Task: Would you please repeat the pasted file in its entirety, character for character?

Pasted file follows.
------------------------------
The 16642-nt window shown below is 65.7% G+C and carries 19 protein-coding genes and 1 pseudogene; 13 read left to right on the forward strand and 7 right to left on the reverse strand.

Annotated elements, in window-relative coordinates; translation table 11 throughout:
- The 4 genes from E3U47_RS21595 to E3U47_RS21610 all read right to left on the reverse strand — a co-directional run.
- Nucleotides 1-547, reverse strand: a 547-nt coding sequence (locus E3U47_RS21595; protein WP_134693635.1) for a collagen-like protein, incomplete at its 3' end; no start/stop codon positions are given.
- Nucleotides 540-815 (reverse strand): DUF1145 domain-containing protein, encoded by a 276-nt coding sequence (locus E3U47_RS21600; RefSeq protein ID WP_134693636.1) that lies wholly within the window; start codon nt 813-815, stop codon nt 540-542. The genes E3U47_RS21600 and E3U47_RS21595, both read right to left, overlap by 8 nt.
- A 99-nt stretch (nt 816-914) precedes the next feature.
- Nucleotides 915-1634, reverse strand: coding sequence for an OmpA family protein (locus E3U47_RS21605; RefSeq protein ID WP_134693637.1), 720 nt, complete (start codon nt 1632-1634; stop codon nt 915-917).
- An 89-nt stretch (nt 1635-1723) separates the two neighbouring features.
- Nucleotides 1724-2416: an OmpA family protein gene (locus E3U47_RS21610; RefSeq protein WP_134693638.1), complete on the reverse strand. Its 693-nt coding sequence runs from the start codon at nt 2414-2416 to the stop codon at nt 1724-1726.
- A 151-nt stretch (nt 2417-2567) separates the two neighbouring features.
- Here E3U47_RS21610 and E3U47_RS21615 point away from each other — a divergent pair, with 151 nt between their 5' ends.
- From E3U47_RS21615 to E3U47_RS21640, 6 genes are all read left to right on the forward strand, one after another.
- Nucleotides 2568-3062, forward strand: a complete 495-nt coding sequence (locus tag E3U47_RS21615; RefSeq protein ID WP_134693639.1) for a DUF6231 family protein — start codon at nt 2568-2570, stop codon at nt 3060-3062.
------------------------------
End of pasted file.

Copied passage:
The 16642-nt window shown below is 65.7% G+C and carries 19 protein-coding genes and 1 pseudogene; 13 read left to right on the forward strand and 7 right to left on the reverse strand.

Annotated elements, in window-relative coordinates; translation table 11 throughout:
- The 4 genes from E3U47_RS21595 to E3U47_RS21610 all read right to left on the reverse strand — a co-directional run.
- Nucleotides 1-547, reverse strand: a 547-nt coding sequence (locus E3U47_RS21595; protein WP_134693635.1) for a collagen-like protein, incomplete at its 3' end; no start/stop codon positions are given.
- Nucleotides 540-815 (reverse strand): DUF1145 domain-containing protein, encoded by a 276-nt coding sequence (locus E3U47_RS21600; RefSeq protein ID WP_134693636.1) that lies wholly within the window; start codon nt 813-815, stop codon nt 540-542. The genes E3U47_RS21600 and E3U47_RS21595, both read right to left, overlap by 8 nt.
- A 99-nt stretch (nt 816-914) precedes the next feature.
- Nucleotides 915-1634, reverse strand: coding sequence for an OmpA family protein (locus E3U47_RS21605; RefSeq protein ID WP_134693637.1), 720 nt, complete (start codon nt 1632-1634; stop codon nt 915-917).
- An 89-nt stretch (nt 1635-1723) separates the two neighbouring features.
- Nucleotides 1724-2416: an OmpA family protein gene (locus E3U47_RS21610; RefSeq protein WP_134693638.1), complete on the reverse strand. Its 693-nt coding sequence runs from the start codon at nt 2414-2416 to the stop codon at nt 1724-1726.
- A 151-nt stretch (nt 2417-2567) separates the two neighbouring features.
- Here E3U47_RS21610 and E3U47_RS21615 point away from each other — a divergent pair, with 151 nt between their 5' ends.
- From E3U47_RS21615 to E3U47_RS21640, 6 genes are all read left to right on the forward strand, one after another.
- Nucleotides 2568-3062, forward strand: a complete 495-nt coding sequence (locus tag E3U47_RS21615; RefSeq protein ID WP_134693639.1) for a DUF6231 family protein — start codon at nt 2568-2570, stop codon at nt 3060-3062.